Chem+Lab+Report+1.docx - Christopher Sampath CHM2045L.908 4 October 2018 Project 1 Lab Report Introduction Background The ability to identify unknown

Chem+Lab+Report+1.docx - Christopher Sampath CHM2045L.908 4...

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Christopher Sampath CHM2045L.908 4 October 2018 Project 1 Lab Report Introduction Background: The ability to identify unknown substances is a useful skill for any chemist. For example, it would be important for health inspectors to assess the quality of a community’s water supply and determine the presence of any toxic materials. It would also be important to analyze any minerals found on other planets and cross-reference them with minerals on Earth. By learning to identify unknown substances through a series of quantitative and qualitative tests, a chemist can be better prepared to explore and understand the world around them. Theory: This experiment will be conducted using both qualitative and quantitative tests. Some of the qualitative tests that will be used include the flame test, which determines the presence of certain metals in a substance based on the color of the flame that is produced, and the solubility test, which narrows down the possibilities for the identity of a substance based on whether or not they dissolve in ethanol and acetone. Some of the quantitative tests that will be used include the pH test, which determines how acidic or basic a substance is, and the conductivity test, which determines how well a substance serves as a conduit for electricity. Hypothesis/Objectives: If three unknown substances, A, C, and E, are put through a series of quantitative and qualitative tests, they will be revealed as Na2CO3, Ca(NO3)2, and CaCl2, respectively.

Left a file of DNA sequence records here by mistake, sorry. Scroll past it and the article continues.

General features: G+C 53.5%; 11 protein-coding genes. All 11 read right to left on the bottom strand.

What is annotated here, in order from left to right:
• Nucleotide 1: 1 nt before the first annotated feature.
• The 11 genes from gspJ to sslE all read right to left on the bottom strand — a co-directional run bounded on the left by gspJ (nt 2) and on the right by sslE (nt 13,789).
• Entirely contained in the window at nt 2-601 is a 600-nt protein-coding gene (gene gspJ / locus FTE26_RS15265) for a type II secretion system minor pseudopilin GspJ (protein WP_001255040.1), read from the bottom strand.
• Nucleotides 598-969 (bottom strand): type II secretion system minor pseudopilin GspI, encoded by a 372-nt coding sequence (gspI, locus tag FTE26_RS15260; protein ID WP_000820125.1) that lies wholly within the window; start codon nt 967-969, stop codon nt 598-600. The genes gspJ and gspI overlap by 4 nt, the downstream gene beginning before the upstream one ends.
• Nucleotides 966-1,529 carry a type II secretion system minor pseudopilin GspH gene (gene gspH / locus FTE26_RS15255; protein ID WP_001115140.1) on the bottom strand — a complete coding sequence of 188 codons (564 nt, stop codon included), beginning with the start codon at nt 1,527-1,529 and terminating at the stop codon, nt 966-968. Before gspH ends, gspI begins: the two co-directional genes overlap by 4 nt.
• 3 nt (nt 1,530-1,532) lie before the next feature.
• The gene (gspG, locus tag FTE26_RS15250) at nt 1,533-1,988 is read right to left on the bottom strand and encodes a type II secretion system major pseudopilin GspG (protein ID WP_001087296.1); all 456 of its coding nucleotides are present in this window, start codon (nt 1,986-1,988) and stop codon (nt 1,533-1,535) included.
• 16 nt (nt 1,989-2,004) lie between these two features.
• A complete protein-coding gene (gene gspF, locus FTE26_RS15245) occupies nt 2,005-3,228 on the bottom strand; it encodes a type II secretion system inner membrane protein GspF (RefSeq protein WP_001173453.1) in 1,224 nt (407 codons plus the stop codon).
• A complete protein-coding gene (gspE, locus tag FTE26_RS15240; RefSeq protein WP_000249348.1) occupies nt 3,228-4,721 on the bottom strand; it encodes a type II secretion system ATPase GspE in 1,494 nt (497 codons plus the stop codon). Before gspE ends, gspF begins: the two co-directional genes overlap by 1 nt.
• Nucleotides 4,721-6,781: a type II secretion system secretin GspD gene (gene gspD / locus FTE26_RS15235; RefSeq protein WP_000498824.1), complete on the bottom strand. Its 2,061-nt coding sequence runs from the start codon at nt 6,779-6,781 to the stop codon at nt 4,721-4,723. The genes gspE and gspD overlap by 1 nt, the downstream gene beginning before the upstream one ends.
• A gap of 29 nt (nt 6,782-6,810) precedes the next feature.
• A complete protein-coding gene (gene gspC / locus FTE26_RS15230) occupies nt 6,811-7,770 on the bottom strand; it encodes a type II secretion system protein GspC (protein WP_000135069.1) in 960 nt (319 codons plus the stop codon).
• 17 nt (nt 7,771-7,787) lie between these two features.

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Methods Part 1 Methods: The Flame Test began by taking a small metal rod, washing it in water, hydrochloric acid, and water again. The rod was then used to swab the interior of a beaker containing one of the three unknown substances. Then, the rod was held over an open flame and the initial color of the flame coming off the rod was recorded.
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